Question Stats:

59% (02:45) correct
41% (01:39) wrong based on 203 sessions

HideShow timer Statistics

In a certain sequence of numbers, a1, a2, a3, ..., an, the average (arithmetic mean) of the first m consecutive terms starting with a1 is m, for any positive integer m. If a1=1, what is a10?

Re: In a certain sequence of numbers, a1,a2,a3,...,an, the avera [#permalink]

Show Tags

06 Oct 2013, 10:45

5

This post received KUDOS

nave81 wrote:

In a certain sequence of numbers, a1,a2,a3,...,an, the average (arithmetic mean) of the first m consecutive terms starting with a1 is m, for any positive integer m. If a1=1, what is a10?

A. 100 B. 55 C. 21 D. 19 E. 1

I got D: 19.

As stated above, (a1+a2+a3......+a10)/10=10 therefore a1+a2+a3.......a10=100 (1) using the same logic, we got a1+a2+a3..........+a9=81 (2) (2)-(1) we got a10=19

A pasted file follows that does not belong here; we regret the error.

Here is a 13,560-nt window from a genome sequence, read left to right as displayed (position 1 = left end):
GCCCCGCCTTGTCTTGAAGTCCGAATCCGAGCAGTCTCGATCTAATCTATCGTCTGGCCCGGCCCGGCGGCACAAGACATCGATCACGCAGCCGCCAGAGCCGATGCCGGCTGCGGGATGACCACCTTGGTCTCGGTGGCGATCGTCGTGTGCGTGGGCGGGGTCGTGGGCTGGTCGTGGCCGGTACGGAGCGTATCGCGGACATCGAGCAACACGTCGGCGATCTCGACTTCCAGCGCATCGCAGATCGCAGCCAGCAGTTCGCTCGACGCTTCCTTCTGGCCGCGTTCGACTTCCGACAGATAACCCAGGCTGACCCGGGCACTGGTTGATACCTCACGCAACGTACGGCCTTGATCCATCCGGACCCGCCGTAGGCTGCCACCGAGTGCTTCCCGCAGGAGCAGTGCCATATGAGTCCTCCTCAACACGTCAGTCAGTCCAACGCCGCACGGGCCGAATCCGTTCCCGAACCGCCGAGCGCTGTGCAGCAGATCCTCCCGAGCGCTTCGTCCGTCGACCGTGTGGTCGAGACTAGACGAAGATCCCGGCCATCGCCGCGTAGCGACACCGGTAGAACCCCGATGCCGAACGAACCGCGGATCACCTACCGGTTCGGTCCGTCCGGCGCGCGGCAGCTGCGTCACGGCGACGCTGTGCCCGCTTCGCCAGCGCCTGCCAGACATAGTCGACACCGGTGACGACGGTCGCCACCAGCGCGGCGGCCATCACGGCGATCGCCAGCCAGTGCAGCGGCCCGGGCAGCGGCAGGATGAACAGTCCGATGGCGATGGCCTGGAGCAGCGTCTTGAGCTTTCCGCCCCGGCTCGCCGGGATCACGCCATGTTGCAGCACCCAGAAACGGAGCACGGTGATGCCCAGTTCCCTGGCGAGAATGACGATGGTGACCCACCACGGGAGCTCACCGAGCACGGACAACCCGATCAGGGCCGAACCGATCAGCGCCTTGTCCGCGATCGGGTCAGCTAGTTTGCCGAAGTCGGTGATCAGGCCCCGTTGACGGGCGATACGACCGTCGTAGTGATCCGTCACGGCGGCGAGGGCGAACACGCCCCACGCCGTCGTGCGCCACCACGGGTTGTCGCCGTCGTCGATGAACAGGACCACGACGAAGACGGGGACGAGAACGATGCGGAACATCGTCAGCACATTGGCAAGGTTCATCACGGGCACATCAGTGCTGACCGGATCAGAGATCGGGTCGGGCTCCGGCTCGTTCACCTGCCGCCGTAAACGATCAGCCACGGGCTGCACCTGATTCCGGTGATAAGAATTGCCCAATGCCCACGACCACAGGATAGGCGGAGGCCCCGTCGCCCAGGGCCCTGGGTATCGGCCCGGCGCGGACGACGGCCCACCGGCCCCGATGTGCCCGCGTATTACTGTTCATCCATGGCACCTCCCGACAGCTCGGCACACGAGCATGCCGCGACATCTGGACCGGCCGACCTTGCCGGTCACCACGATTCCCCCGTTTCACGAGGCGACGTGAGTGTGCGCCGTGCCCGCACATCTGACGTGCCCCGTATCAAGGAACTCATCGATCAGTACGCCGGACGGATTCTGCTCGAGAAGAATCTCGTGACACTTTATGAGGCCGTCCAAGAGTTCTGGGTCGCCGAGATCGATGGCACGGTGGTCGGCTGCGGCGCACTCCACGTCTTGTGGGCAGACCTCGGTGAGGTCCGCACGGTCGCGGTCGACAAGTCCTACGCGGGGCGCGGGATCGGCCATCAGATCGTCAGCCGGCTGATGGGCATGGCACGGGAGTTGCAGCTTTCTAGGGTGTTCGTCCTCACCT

In a certain sequence of numbers, a1,a2,a3,...,an, the average (arithmetic mean) of the first m consecutive terms starting with a1 is m, for any positive integer m. If a1=1, what is a10?

A. 100 B. 55 C. 21 D. 19 E. 1

The average of the first 9 consecutive terms starting with a1 is 9 --> \(\frac{a_1+a_2+a_3+...+a_{9}}{9}=9\) --> \(a_1+a_2+a_3+...+a_{9}=81\).

The average of the first 10 consecutive terms starting with a1 is 10 --> \(\frac{a_1+a_2+a_3+...+a_{10}}{10}=10\) --> \(a_1+a_2+a_3+...+a_{10}=100\).

Subtract the first equation from the second: \(a_{10}=100-81=19\).

Re: In a certain sequence of numbers, a1,a2,a3,...,an, the avera [#permalink]

Show Tags

06 Oct 2013, 22:42

1

This post received KUDOS

nave81 wrote: